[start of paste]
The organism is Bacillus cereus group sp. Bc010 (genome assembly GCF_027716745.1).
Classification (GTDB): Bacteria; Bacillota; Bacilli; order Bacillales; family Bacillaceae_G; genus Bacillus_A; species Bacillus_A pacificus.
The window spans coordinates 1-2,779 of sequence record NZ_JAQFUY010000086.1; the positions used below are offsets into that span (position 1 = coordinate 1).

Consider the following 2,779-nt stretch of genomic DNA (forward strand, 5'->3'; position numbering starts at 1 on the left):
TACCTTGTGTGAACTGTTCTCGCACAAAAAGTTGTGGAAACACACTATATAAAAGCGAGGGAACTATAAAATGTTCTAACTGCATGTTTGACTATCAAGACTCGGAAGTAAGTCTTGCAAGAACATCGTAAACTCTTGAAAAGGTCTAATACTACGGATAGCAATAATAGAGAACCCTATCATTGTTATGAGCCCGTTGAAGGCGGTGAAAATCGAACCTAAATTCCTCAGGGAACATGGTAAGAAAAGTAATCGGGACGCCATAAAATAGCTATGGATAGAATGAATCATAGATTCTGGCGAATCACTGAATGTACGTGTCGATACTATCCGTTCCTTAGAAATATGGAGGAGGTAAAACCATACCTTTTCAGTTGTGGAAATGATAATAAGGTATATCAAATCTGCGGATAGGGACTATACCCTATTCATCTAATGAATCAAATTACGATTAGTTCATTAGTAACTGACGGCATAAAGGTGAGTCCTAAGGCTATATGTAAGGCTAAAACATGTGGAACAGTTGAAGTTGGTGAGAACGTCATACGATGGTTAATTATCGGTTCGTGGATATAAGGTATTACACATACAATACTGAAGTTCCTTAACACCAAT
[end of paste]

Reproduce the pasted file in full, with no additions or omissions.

The organism is Bacillus cereus group sp. Bc010 (genome assembly GCF_027716745.1).
Classification (GTDB): Bacteria; Bacillota; Bacilli; order Bacillales; family Bacillaceae_G; genus Bacillus_A; species Bacillus_A pacificus.
The window spans coordinates 1-2,779 of sequence record NZ_JAQFUY010000086.1; the positions used below are offsets into that span (position 1 = coordinate 1).

Consider the following 2,779-nt stretch of genomic DNA (forward strand, 5'->3'; position numbering starts at 1 on the left):
TACCTTGTGTGAACTGTTCTCGCACAAAAAGTTGTGGAAACACACTATATAAAAGCGAGGGAACTATAAAATGTTCTAACTGCATGTTTGACTATCAAGACTCGGAAGTAAGTCTTGCAAGAACATCGTAAACTCTTGAAAAGGTCTAATACTACGGATAGCAATAATAGAGAACCCTATCATTGTTATGAGCCCGTTGAAGGCGGTGAAAATCGAACCTAAATTCCTCAGGGAACATGGTAAGAAAAGTAATCGGGACGCCATAAAATAGCTATGGATAGAATGAATCATAGATTCTGGCGAATCACTGAATGTACGTGTCGATACTATCCGTTCCTTAGAAATATGGAGGAGGTAAAACCATACCTTTTCAGTTGTGGAAATGATAATAAGGTATATCAAATCTGCGGATAGGGACTATACCCTATTCATCTAATGAATCAAATTACGATTAGTTCATTAGTAACTGACGGCATAAAGGTGAGTCCTAAGGCTATATGTAAGGCTAAAACATGTGGAACAGTTGAAGTTGGTGAGAACGTCATACGATGGTTAATTATCGGTTCGTGGATATAAGGTATTACACATACAATACTGAAGTTCCTTAACACCAAT